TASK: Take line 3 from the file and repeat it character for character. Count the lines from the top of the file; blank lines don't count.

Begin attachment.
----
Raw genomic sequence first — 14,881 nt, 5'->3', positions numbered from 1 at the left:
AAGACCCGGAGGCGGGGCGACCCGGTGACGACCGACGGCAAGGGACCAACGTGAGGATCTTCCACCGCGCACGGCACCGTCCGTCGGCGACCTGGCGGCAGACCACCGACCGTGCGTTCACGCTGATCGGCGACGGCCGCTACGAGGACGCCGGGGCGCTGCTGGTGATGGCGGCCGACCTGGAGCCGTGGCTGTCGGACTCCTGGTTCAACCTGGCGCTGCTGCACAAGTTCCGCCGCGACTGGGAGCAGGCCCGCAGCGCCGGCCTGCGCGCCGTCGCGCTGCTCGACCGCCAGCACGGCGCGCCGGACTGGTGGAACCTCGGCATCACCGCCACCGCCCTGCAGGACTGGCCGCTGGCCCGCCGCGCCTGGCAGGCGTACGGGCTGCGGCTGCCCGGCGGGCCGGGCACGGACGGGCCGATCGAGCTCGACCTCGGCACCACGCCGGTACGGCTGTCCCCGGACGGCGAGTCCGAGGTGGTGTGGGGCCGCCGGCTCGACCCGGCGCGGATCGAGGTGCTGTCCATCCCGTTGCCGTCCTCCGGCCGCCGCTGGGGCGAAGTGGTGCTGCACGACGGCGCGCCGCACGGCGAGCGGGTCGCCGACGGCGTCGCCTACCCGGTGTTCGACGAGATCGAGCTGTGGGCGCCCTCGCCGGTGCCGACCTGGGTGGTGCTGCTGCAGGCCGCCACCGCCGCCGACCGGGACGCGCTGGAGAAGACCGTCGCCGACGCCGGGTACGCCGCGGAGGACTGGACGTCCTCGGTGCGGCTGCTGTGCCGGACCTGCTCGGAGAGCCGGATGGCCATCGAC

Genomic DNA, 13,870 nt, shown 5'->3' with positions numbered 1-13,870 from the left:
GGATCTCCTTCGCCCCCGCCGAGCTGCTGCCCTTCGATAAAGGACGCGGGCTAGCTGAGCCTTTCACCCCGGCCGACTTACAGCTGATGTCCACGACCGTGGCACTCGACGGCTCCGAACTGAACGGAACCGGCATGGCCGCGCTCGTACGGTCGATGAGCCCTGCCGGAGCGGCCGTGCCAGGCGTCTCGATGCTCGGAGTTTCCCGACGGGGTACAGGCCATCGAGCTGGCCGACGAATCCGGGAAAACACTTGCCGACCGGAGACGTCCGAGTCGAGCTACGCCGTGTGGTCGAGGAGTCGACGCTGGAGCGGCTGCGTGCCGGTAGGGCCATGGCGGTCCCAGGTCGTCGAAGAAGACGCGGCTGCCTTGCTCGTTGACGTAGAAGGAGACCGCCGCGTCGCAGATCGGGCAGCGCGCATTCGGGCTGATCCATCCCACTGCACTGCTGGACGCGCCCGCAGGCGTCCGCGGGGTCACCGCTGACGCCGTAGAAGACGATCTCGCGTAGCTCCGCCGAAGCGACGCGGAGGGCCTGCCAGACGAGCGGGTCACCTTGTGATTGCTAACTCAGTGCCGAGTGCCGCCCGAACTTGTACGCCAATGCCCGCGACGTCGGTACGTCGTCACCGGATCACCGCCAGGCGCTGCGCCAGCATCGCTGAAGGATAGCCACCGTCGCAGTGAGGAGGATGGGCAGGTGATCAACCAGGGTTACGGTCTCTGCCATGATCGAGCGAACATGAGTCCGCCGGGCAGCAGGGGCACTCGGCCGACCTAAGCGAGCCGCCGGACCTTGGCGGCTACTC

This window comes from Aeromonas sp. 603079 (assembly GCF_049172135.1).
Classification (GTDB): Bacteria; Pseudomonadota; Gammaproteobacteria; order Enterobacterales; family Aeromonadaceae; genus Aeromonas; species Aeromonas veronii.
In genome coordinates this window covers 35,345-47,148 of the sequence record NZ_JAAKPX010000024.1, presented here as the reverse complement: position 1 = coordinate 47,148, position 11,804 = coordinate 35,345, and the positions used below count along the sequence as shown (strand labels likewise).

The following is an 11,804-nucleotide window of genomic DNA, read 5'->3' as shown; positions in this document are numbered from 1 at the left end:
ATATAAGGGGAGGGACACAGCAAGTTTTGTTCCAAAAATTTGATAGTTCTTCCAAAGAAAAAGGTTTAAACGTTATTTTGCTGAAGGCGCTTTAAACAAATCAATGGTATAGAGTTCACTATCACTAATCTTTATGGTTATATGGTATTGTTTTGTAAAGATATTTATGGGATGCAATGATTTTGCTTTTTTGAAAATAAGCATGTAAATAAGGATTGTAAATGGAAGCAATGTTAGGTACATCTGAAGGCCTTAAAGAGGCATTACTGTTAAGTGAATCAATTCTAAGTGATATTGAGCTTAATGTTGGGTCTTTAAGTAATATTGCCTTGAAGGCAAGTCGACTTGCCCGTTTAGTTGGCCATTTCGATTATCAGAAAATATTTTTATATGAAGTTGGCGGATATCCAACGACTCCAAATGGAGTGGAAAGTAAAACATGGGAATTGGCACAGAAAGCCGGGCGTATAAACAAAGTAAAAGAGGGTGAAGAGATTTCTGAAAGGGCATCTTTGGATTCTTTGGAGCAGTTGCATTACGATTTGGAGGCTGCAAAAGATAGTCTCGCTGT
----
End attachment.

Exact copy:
Genomic DNA, 13,870 nt, shown 5'->3' with positions numbered 1-13,870 from the left: